C. The Anti-Defamation League Poll

This is a summary report and analysis of the recent Taylor Nelson Sofres poll commissioned by the Anti Defamation League (also in the EU report, above, page 43) http://www.adl.org/PresRele/ASInt_13/4118_13.asp found that a traditional hatred of Jews in Europe has been rekindled. The poll showed that a large number of Europeans accept a wide range of traditional anti-Semitic stereotypes about Jews. Of those surveyed;

30% harbor traditional anti-Semitic stereotypes.
45% believe Jews are more loyal to Israel than their own country.
30% believe that Jews have too much power in the business world.

39% of Europeans believe Jews still talk too much about the Holocaust.
from the ADL survey

 

D. The Tip of the Iceberg

In 2003 a Jewish memorial in Belarus was vandalized. Neo-Nazi extremists planted bombs at a Munich synagogue. A Viennese rabbi was attacked. A man was kicked and spat upon in Berlin for wearing a Star of David.

Jeff Jacoby of The Boston Globe, describes Jews as the canary in Europe’s mine. He outlines the alarming extent of Antisemitism across Europe, and how far it has gone. The article lists physical assault, arson and automatic fire on property in Belgium; anti-Israel cartoons with anti-Jewish themes in Italy; physical assault, explosives against property, a neo-Nazi rally near a synagogue and similar graffiti on a synagogue in Germany; in Greece, a Jewish cemetery and a Holocaust memorial were desecrated; in Slovakia, the Kosice Jewish cemetery was severely damaged and desecrated; in Holland, there were dominant neo-Nazi tones at an anti-Israel rally.
He returns, nevertheless, to the phenomenon being most widespread and conspicuous in France.

"In Belgium, the chief rabbi, was assaulted . Two synagogues in Brussels were firebombed…
"In Germany… Graffiti appeared on a synagogue in the western town of Herford: "Six million were not enough."
"In Greece, Jewish graves were desecrated…. In Holland, an anti-Israel demonstration featured swastikas, photos of Hitler, and chants of "Sieg Heil" and "Jews into the sea." …
"But nowhere have the flames of Antisemitism burned more furiously than in France."
from The Canary in Europe's Mine by Jeff Jacoby

It is in France that the new wave of Antisemitism appears endemic and to have reached a critical level. With the largest Jewish population in Europe, France offers an ideal breeding ground for the fomentation of oppportunistic Antisemitism, with little deterrent action being taken by the authorities over a period of three years.

Between September 9, 2000 and November 20, 2001, 330 antisemitic incidents took place in Paris - about an incident a day.

In April 2002 a Paris synagogue was targeted, a Jewish sports club was attacked in Toulouse, southern France, two Molotov cocktails were thrown at a synagogue outside Paris. Attackers threw several firebombs at the Jewish religious centre in the southern city of Montpellier overnight, setting a nearby office ablaze. A bus was torched at a Jewish school in the Paris suburb of Aubervilliers.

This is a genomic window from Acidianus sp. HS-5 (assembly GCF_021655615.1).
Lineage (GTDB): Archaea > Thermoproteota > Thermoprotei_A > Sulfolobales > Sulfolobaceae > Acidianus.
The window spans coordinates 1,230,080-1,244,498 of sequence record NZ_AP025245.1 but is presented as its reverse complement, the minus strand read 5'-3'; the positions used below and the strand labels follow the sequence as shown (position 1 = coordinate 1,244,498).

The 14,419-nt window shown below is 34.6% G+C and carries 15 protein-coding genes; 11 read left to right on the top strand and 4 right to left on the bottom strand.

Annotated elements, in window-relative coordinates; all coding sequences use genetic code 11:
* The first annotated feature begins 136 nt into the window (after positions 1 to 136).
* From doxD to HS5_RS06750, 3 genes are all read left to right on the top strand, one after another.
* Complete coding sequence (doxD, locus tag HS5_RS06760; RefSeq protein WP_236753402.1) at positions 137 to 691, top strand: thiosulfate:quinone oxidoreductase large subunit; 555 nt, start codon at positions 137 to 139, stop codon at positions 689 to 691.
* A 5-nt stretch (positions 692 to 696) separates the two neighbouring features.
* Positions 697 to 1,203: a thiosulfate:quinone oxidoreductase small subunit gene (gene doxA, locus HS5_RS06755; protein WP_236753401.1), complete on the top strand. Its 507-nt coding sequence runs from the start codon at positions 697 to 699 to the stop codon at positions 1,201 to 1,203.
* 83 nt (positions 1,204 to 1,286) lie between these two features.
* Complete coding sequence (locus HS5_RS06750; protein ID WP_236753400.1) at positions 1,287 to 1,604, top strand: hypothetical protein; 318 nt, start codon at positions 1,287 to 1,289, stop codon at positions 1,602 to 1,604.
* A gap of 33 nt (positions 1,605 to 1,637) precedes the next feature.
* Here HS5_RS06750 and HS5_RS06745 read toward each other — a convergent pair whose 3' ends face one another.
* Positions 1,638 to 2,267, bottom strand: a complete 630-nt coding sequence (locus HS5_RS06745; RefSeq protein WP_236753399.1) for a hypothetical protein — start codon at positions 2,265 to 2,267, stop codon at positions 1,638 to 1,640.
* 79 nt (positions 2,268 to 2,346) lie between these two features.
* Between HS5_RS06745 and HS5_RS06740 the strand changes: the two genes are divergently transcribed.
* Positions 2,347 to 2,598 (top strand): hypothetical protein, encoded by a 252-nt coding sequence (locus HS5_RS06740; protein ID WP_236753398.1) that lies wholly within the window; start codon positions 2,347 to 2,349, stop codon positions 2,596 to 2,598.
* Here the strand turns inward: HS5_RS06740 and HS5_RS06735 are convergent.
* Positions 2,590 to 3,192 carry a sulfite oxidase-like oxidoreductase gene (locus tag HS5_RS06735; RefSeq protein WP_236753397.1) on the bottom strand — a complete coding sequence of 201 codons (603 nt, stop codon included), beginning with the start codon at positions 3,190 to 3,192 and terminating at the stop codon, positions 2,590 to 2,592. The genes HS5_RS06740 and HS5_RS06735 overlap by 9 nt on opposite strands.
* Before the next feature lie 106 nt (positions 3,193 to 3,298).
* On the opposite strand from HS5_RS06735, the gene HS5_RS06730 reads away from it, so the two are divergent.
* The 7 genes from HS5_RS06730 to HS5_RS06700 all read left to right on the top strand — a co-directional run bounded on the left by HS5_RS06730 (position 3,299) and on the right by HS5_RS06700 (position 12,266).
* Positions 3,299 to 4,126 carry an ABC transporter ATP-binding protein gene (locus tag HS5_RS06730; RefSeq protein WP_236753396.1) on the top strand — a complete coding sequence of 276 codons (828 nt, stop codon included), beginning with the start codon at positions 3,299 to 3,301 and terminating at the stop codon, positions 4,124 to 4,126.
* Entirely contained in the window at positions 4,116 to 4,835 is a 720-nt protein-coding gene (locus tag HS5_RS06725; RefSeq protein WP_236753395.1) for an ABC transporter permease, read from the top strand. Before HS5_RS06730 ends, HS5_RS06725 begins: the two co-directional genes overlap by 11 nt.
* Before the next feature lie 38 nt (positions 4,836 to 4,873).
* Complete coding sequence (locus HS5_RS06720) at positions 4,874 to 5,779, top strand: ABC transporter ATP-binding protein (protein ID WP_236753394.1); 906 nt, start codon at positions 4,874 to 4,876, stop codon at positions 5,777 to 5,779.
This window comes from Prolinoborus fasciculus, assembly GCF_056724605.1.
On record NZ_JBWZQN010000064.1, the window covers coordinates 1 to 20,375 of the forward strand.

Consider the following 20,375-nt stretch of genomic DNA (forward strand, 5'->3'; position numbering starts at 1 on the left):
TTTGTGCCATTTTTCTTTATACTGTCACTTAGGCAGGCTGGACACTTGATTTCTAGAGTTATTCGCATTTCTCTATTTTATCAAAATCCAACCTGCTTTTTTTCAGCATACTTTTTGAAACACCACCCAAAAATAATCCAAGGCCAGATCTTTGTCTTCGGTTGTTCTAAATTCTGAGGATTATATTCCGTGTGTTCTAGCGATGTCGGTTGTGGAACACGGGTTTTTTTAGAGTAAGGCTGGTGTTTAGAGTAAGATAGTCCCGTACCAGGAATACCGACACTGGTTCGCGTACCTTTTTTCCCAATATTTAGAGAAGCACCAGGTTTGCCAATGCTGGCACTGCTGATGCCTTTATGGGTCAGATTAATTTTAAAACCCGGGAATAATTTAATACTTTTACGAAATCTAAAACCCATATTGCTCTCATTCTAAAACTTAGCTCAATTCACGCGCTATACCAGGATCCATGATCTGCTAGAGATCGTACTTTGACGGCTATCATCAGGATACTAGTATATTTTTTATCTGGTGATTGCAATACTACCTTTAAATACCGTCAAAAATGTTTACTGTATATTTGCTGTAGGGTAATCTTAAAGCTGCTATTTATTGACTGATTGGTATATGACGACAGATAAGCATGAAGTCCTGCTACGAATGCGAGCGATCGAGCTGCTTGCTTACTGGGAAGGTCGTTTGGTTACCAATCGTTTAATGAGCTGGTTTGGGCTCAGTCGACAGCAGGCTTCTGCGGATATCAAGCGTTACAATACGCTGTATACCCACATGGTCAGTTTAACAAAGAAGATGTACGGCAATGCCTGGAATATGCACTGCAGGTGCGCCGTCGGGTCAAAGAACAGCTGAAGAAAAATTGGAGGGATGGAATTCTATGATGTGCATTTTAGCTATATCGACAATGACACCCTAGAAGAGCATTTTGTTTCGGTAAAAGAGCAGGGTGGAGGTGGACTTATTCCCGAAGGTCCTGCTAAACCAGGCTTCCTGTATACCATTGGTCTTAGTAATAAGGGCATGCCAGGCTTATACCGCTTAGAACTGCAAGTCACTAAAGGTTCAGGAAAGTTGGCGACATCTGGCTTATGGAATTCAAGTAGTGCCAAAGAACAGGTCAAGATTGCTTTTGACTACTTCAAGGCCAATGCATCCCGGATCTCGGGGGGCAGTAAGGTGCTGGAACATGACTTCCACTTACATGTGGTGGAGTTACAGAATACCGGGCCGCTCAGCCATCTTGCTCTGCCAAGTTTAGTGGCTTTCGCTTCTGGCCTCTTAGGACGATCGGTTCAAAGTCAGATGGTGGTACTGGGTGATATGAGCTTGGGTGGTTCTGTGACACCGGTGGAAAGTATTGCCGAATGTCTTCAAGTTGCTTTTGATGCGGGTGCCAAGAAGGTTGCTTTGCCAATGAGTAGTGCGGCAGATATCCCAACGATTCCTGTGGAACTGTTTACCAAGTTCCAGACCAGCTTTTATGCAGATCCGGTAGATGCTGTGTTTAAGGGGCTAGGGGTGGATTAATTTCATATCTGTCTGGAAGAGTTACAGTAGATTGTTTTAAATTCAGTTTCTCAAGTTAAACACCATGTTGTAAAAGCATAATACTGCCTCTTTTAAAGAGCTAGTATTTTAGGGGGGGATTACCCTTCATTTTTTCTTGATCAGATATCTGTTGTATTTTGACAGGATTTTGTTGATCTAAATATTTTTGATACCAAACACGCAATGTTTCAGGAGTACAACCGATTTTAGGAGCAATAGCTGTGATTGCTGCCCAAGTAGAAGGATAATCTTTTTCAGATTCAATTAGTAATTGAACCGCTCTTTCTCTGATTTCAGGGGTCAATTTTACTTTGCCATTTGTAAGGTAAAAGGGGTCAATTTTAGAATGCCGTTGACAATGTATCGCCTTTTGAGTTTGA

On the night of Saturday November 15th 2003, the same day as the Istanbul synagogue was attacked by suicide bombers, there was a major arson attack on a French Jewish school in outer suburban Paris.

The list is endless and the curve is still rising in France: it markedly now includes assault on Jewish people in the streets and an attack on a Jewish youth club, during club hours. However, it should be noted that incidents in Belgium have been far more violent against actual persons (assault) as a whole, and more numerous too, in proportion to the smaller Jewish and general population.

 

E. Epidemic proportions

Antisemitism has spread beyond Europe; attacks on Jews and their property have been reported in Canada, Australia and the USA. Antisemitism has reached such a proportion that it can no longer be brushed aside as incidental, or minor.

For a recent article relating the rise of anti-semitism, see here.

For a blog reporting all the latest on anti-semitism around the world, see here.

The "new" Antisemitism emanates from three major sources:

  • The left wing,
  • The far right wing,
  • The Muslim and Arab world.

These constitute the three pillars of hatred towards the Jewish people today. The events of September 11, together with the renewed violence in the Middle East, have rallied these three ideologies around a central anti-Semitic theme to form an axis of evil.

Where Left meets right
Socialist Worker or National Front?


 


 

 

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07 Feb 2007 / 19 Shevat 5767 0